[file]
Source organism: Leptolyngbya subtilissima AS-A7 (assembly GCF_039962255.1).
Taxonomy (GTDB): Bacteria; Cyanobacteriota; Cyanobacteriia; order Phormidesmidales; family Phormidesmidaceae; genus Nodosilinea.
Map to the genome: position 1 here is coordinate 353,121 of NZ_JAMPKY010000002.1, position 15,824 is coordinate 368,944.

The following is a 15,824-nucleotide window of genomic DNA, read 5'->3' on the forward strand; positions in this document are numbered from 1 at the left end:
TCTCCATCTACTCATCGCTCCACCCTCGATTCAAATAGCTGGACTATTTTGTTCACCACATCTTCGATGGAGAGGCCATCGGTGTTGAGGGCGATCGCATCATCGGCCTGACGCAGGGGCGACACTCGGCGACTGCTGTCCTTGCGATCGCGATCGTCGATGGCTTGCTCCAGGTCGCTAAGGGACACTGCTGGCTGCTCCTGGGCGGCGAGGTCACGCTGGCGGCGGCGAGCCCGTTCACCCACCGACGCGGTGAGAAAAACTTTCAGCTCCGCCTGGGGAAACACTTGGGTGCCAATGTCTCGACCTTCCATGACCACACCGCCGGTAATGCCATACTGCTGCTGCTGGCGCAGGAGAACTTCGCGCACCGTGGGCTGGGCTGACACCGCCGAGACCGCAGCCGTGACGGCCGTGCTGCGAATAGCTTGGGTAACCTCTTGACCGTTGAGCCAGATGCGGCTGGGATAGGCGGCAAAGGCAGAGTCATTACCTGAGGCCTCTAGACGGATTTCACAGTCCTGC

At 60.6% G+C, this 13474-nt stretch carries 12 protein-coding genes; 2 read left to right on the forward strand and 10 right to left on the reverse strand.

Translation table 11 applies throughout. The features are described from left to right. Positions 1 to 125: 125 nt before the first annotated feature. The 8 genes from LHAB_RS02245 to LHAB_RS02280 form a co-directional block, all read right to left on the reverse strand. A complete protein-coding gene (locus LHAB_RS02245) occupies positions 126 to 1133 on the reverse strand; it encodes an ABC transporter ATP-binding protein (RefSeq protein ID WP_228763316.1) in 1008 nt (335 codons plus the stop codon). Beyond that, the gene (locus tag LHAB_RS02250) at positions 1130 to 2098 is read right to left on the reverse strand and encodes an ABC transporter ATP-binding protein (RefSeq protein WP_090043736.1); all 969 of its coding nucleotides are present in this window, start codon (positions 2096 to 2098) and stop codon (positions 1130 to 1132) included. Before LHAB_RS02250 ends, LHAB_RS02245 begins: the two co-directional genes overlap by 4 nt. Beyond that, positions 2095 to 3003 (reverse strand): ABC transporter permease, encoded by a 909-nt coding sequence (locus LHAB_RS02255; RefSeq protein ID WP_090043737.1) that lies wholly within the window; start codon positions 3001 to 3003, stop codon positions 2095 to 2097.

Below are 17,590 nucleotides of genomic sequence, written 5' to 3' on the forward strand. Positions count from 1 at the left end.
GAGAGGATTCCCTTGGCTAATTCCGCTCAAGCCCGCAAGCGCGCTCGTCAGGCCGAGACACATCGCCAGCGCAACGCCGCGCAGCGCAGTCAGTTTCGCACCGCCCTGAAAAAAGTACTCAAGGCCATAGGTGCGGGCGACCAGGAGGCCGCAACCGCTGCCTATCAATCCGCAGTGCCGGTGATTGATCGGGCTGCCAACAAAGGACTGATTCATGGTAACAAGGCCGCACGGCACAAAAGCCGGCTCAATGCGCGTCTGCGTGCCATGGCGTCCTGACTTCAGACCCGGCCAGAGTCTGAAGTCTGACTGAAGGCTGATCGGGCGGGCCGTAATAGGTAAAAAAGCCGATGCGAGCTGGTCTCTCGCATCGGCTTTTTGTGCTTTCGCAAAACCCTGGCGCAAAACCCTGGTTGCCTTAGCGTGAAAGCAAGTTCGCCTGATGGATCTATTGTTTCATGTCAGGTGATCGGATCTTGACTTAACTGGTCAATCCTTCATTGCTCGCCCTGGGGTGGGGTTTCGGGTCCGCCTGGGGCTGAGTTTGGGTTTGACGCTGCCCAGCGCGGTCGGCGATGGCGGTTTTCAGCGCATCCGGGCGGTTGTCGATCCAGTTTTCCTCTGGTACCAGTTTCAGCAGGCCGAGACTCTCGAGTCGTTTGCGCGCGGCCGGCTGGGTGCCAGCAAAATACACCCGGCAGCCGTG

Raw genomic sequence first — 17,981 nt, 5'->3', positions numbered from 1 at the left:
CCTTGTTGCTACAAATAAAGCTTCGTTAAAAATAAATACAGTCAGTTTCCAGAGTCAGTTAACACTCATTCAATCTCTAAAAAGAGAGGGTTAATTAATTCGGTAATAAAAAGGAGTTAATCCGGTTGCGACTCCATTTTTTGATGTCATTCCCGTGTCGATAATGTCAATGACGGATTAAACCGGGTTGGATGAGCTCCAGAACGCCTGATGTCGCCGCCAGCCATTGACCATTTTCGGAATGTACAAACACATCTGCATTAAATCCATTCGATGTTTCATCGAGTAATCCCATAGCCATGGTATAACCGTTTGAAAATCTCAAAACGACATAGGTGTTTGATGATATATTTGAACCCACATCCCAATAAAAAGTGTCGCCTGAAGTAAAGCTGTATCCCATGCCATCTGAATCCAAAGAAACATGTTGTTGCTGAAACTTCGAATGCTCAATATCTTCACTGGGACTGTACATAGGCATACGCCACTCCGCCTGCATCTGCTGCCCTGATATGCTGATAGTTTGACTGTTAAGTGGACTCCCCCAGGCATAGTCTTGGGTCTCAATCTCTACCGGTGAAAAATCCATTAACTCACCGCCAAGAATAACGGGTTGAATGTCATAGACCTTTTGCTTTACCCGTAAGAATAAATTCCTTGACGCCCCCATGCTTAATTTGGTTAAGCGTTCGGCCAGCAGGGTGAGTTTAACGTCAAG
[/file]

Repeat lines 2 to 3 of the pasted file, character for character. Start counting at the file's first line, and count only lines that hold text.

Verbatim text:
Taxonomy (GTDB): Bacteria; Cyanobacteriota; Cyanobacteriia; order Phormidesmidales; family Phormidesmidaceae; genus Nodosilinea.
Map to the genome: position 1 here is coordinate 353,121 of NZ_JAMPKY010000002.1, position 15,824 is coordinate 368,944.